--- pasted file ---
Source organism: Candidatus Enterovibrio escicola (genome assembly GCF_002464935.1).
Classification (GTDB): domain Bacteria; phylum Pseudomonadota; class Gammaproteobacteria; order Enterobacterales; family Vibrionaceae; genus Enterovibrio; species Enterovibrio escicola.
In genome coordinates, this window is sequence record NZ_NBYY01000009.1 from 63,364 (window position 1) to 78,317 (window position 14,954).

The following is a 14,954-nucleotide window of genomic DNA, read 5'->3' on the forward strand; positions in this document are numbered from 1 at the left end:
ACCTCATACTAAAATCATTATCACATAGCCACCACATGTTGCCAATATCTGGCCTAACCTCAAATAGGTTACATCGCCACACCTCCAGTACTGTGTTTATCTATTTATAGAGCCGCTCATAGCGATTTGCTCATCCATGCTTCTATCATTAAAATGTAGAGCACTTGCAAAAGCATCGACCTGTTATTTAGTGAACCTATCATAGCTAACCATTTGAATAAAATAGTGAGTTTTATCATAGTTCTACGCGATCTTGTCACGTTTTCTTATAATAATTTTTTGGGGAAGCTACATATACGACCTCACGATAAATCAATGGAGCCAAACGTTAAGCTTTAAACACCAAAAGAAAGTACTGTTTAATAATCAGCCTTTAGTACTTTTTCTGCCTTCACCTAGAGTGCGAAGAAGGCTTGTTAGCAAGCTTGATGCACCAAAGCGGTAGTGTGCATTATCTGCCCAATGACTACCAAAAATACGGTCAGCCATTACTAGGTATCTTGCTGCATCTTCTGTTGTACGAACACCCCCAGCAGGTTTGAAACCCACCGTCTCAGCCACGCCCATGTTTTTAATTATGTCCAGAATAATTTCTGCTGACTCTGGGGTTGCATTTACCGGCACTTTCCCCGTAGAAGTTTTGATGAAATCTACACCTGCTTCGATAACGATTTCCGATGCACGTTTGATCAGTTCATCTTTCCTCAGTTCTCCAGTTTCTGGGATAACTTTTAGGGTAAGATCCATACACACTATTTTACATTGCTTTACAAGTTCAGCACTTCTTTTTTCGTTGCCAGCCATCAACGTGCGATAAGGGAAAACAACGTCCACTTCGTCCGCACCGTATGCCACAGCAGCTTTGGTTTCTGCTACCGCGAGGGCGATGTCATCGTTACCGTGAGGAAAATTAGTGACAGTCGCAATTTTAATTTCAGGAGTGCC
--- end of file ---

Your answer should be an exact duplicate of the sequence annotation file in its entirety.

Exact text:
Source organism: Candidatus Enterovibrio escicola (genome assembly GCF_002464935.1).
Classification (GTDB): domain Bacteria; phylum Pseudomonadota; class Gammaproteobacteria; order Enterobacterales; family Vibrionaceae; genus Enterovibrio; species Enterovibrio escicola.
In genome coordinates, this window is sequence record NZ_NBYY01000009.1 from 63,364 (window position 1) to 78,317 (window position 14,954).

The following is a 14,954-nucleotide window of genomic DNA, read 5'->3' on the forward strand; positions in this document are numbered from 1 at the left end:
ACCTCATACTAAAATCATTATCACATAGCCACCACATGTTGCCAATATCTGGCCTAACCTCAAATAGGTTACATCGCCACACCTCCAGTACTGTGTTTATCTATTTATAGAGCCGCTCATAGCGATTTGCTCATCCATGCTTCTATCATTAAAATGTAGAGCACTTGCAAAAGCATCGACCTGTTATTTAGTGAACCTATCATAGCTAACCATTTGAATAAAATAGTGAGTTTTATCATAGTTCTACGCGATCTTGTCACGTTTTCTTATAATAATTTTTTGGGGAAGCTACATATACGACCTCACGATAAATCAATGGAGCCAAACGTTAAGCTTTAAACACCAAAAGAAAGTACTGTTTAATAATCAGCCTTTAGTACTTTTTCTGCCTTCACCTAGAGTGCGAAGAAGGCTTGTTAGCAAGCTTGATGCACCAAAGCGGTAGTGTGCATTATCTGCCCAATGACTACCAAAAATACGGTCAGCCATTACTAGGTATCTTGCTGCATCTTCTGTTGTACGAACACCCCCAGCAGGTTTGAAACCCACCGTCTCAGCCACGCCCATGTTTTTAATTATGTCCAGAATAATTTCTGCTGACTCTGGGGTTGCATTTACCGGCACTTTCCCCGTAGAAGTTTTGATGAAATCTACACCTGCTTCGATAACGATTTCCGATGCACGTTTGATCAGTTCATCTTTCCTCAGTTCTCCAGTTTCTGGGATAACTTTTAGGGTAAGATCCATACACACTATTTTACATTGCTTTACAAGTTCAGCACTTCTTTTTTCGTTGCCAGCCATCAACGTGCGATAAGGGAAAACAACGTCCACTTCGTCCGCACCGTATGCCACAGCAGCTTTGGTTTCTGCTACCGCGAGGGCGATGTCATCGTTACCGTGAGGAAAATTAGTGACAGTCGCAATTTTAATTTCAGGAGTGCC